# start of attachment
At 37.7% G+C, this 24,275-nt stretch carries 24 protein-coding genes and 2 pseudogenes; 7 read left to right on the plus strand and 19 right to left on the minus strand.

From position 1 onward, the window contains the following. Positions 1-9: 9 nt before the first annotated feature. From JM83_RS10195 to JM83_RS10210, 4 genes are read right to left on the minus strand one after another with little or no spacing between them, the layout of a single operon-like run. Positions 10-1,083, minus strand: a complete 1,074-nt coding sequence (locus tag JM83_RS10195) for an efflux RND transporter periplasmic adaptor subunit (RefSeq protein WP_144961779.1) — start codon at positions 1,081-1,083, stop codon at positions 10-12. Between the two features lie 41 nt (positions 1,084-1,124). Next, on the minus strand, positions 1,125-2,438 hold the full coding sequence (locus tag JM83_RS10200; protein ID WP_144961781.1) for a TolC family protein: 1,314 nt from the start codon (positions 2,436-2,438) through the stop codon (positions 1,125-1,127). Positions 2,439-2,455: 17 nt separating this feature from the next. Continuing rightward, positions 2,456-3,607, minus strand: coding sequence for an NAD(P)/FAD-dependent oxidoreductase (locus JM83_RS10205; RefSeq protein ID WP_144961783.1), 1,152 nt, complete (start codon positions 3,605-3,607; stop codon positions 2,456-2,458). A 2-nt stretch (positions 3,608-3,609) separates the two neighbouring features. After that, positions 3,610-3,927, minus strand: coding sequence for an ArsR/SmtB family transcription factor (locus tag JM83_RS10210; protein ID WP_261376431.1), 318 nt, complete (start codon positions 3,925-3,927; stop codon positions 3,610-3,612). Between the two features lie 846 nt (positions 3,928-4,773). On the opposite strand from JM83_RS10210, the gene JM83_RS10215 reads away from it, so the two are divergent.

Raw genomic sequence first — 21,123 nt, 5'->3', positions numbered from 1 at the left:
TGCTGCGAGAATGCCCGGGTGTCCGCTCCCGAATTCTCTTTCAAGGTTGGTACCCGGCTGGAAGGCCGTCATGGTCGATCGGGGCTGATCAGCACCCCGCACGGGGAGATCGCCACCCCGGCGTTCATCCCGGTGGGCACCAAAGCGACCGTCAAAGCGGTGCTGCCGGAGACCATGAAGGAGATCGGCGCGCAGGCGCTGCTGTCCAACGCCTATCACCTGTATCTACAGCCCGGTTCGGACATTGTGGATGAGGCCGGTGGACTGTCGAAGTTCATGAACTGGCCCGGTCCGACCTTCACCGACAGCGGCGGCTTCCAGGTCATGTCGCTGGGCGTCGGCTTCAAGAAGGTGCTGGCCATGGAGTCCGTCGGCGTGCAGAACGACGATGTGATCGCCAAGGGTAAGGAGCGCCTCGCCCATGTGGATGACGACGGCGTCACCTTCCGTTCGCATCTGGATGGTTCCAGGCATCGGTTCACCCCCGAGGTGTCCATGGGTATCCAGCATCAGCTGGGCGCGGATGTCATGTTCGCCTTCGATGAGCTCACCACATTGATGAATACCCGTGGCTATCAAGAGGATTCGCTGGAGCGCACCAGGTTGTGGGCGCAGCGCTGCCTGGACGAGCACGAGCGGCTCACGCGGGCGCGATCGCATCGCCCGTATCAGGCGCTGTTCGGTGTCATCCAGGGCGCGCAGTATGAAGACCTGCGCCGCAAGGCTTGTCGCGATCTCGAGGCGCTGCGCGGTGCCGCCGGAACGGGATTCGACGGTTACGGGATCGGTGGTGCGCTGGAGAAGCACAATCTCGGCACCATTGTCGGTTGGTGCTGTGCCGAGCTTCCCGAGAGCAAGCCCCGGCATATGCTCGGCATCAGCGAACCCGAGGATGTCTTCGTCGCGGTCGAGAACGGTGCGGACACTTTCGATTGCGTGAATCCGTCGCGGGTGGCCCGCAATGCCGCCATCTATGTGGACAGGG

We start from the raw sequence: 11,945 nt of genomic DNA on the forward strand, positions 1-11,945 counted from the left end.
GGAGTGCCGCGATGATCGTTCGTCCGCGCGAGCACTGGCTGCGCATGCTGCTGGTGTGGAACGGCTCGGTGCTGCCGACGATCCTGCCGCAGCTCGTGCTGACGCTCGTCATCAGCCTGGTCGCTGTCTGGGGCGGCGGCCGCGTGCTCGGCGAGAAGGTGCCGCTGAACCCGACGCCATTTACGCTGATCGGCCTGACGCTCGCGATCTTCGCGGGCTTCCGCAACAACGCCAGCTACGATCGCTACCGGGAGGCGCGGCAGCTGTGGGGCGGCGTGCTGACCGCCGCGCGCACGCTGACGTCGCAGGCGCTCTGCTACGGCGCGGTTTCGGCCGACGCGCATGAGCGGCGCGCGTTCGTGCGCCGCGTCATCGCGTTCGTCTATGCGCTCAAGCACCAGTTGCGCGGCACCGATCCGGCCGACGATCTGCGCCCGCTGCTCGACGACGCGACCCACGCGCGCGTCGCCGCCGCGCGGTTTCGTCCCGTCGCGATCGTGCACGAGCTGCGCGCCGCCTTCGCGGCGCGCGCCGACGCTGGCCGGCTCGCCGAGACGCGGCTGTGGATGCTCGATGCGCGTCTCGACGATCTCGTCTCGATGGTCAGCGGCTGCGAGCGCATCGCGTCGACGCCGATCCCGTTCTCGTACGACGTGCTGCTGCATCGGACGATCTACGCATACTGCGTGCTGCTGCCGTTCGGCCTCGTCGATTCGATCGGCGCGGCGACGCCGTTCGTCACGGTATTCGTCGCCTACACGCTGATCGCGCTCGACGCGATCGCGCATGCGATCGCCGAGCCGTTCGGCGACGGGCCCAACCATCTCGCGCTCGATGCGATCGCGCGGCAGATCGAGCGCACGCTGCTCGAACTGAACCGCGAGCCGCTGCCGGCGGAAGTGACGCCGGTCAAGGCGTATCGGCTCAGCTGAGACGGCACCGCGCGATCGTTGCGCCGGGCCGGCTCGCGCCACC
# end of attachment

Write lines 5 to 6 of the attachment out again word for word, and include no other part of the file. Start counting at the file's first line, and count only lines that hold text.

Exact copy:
We start from the raw sequence: 11,945 nt of genomic DNA on the forward strand, positions 1-11,945 counted from the left end.
GGAGTGCCGCGATGATCGTTCGTCCGCGCGAGCACTGGCTGCGCATGCTGCTGGTGTGGAACGGCTCGGTGCTGCCGACGATCCTGCCGCAGCTCGTGCTGACGCTCGTCATCAGCCTGGTCGCTGTCTGGGGCGGCGGCCGCGTGCTCGGCGAGAAGGTGCCGCTGAACCCGACGCCATTTACGCTGATCGGCCTGACGCTCGCGATCTTCGCGGGCTTCCGCAACAACGCCAGCTACGATCGCTACCGGGAGGCGCGGCAGCTGTGGGGCGGCGTGCTGACCGCCGCGCGCACGCTGACGTCGCAGGCGCTCTGCTACGGCGCGGTTTCGGCCGACGCGCATGAGCGGCGCGCGTTCGTGCGCCGCGTCATCGCGTTCGTCTATGCGCTCAAGCACCAGTTGCGCGGCACCGATCCGGCCGACGATCTGCGCCCGCTGCTCGACGACGCGACCCACGCGCGCGTCGCCGCCGCGCGGTTTCGTCCCGTCGCGATCGTGCACGAGCTGCGCGCCGCCTTCGCGGCGCGCGCCGACGCTGGCCGGCTCGCCGAGACGCGGCTGTGGATGCTCGATGCGCGTCTCGACGATCTCGTCTCGATGGTCAGCGGCTGCGAGCGCATCGCGTCGACGCCGATCCCGTTCTCGTACGACGTGCTGCTGCATCGGACGATCTACGCATACTGCGTGCTGCTGCCGTTCGGCCTCGTCGATTCGATCGGCGCGGCGACGCCGTTCGTCACGGTATTCGTCGCCTACACGCTGATCGCGCTCGACGCGATCGCGCATGCGATCGCCGAGCCGTTCGGCGACGGGCCCAACCATCTCGCGCTCGATGCGATCGCGCGGCAGATCGAGCGCACGCTGCTCGAACTGAACCGCGAGCCGCTGCCGGCGGAAGTGACGCCGGTCAAGGCGTATCGGCTCAGCTGAGACGGCACCGCGCGATCGTTGCGCCGGGCCGGCTCGCGCCACC